THAT, more than comorbidities like cancer, makes ‘Long COVID’ extremely risky: Research

There are severe signs and symptoms of COVID that can last for months or even years, and it’s called ‘Long COVID’. Researchers have investigated a link between stress and “long COVID” in an effort to shed light on this excruciatingly persistent disease. The research was published in JAMA Psychiatry.

Depressive disorders, anxiety, and other often overlooked forms of suffering, such as loneliness, perceived stress, and particular worries about COVID, are among these stressors. Surprisingly, these stressors affected “long COVID” more than physical comorbidities like a history of high blood pressure, diabetes, high cholesterol, asthma, and cancer.

Ironically, hearing about these connections can add to anxiety. Yet they are an essential and timely reminder that we must prioritize our mental health even in the midst of an ongoing global pandemic. And although the reasons for these stressors are very different, they can all challenge our bodies in similar ways.

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“Long COVID” raises the question of the importance of recognizing and treating mental health issues, making consideration of psychological health crucial. The research team cites a number of reasons why the chronic illness is not psychosomatic and is adamant that this in no way implies that the long symptoms of COVID are all in the brain.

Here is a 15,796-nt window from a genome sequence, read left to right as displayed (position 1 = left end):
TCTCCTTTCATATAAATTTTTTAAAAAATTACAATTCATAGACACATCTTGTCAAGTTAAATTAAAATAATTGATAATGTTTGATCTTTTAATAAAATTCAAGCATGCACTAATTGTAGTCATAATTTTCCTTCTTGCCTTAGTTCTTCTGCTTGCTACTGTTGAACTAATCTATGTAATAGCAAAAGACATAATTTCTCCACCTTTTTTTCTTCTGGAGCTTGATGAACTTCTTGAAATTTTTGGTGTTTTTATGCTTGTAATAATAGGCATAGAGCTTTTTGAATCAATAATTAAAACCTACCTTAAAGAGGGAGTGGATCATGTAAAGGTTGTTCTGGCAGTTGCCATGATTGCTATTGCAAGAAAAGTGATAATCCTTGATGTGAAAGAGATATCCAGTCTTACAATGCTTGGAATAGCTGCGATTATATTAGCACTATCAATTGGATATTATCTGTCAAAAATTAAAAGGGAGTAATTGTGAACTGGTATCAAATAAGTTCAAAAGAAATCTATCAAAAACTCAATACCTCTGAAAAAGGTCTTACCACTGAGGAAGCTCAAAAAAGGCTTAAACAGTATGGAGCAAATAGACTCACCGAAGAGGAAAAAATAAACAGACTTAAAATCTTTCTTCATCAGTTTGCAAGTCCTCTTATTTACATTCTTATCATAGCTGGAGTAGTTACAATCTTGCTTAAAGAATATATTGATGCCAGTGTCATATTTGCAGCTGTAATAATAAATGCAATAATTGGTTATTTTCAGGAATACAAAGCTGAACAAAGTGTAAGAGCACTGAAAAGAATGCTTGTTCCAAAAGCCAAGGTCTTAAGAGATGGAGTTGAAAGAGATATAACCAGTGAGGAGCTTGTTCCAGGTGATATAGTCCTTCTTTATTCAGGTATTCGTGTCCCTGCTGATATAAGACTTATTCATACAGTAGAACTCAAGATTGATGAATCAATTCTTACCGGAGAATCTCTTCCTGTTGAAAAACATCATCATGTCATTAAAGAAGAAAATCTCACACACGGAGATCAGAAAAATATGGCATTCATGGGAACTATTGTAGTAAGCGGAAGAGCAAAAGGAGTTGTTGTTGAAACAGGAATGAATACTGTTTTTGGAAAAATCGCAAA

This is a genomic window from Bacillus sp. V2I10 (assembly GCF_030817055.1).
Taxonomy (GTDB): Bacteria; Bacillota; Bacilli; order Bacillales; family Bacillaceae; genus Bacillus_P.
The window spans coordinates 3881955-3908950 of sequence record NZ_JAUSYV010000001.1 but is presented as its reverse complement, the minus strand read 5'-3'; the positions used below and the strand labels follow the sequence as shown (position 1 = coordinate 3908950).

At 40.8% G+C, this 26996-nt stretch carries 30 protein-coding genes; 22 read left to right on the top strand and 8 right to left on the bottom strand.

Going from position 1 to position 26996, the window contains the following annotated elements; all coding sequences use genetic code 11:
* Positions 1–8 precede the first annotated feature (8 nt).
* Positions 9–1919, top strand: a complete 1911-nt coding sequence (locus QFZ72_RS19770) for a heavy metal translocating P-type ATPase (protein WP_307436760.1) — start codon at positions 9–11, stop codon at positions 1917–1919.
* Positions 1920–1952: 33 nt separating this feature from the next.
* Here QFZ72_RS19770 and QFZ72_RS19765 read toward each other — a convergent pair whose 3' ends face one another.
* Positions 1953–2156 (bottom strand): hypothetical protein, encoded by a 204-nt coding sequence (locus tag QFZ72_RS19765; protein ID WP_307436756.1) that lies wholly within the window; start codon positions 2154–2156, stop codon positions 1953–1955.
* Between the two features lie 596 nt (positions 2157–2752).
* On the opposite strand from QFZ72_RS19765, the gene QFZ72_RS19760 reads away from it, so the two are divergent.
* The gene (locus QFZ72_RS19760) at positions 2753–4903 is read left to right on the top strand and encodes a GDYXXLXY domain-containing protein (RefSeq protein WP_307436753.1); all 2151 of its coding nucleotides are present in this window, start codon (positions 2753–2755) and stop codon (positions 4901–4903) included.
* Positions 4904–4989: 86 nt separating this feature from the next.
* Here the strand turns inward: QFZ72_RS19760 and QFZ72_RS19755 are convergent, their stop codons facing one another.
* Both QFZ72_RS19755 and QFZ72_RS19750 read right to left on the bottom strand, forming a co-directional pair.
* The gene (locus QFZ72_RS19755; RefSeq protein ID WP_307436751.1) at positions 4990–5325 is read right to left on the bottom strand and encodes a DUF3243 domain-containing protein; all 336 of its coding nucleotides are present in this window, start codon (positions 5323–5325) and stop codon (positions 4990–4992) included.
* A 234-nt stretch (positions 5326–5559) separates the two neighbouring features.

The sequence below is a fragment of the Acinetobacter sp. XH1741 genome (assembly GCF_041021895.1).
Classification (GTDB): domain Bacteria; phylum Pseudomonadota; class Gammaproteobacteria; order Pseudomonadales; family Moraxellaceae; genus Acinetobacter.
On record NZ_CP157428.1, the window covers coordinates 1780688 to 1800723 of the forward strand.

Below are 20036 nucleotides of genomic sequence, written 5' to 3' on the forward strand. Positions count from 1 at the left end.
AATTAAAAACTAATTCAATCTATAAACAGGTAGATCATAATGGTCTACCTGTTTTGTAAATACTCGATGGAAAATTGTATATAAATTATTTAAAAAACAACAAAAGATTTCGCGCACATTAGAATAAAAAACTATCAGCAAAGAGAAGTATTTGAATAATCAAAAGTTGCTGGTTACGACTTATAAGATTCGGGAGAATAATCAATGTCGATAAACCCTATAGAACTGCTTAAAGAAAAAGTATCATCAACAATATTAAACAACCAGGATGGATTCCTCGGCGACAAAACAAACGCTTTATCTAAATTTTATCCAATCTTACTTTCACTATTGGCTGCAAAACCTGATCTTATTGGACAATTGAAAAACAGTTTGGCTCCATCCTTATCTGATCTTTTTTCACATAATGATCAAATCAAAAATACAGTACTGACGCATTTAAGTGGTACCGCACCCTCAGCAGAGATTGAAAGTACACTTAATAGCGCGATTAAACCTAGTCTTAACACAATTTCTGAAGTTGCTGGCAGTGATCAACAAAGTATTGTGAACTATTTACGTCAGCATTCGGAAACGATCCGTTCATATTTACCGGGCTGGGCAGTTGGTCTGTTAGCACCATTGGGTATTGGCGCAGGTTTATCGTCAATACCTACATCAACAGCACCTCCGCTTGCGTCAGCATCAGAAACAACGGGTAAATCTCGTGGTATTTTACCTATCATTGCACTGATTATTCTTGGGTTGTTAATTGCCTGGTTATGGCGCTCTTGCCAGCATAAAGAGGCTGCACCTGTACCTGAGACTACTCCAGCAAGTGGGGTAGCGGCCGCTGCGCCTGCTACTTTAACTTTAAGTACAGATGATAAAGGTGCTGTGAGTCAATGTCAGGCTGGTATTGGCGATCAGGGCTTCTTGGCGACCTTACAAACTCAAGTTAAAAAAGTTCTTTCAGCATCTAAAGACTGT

Physical health disorders, which may be easier to measure or see, have a long history of harsher treatment than mental health conditions, according to Harvard University neuroepidemiologist Andrea Roberts. In patients who showed signs of stress, the researchers found that “Long COVID” was 30-50% more common.

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Harvard physician Siwen Wang and associates, including Roberts, based their study on 54,960 participants in large ongoing studies of nurses’ health. Data from 3,193 of those nurses who eventually developed COVID was collected by the researchers. Over a 19-month period beginning in April 2020, volunteers completed baseline and follow-up questionnaires.

Compared to participants who did not experience a high level of distress, those who reported high levels of two or more forms of distress had an approximately 50% higher likelihood of developing post-COVID-19 problems, found. Wang and his team.

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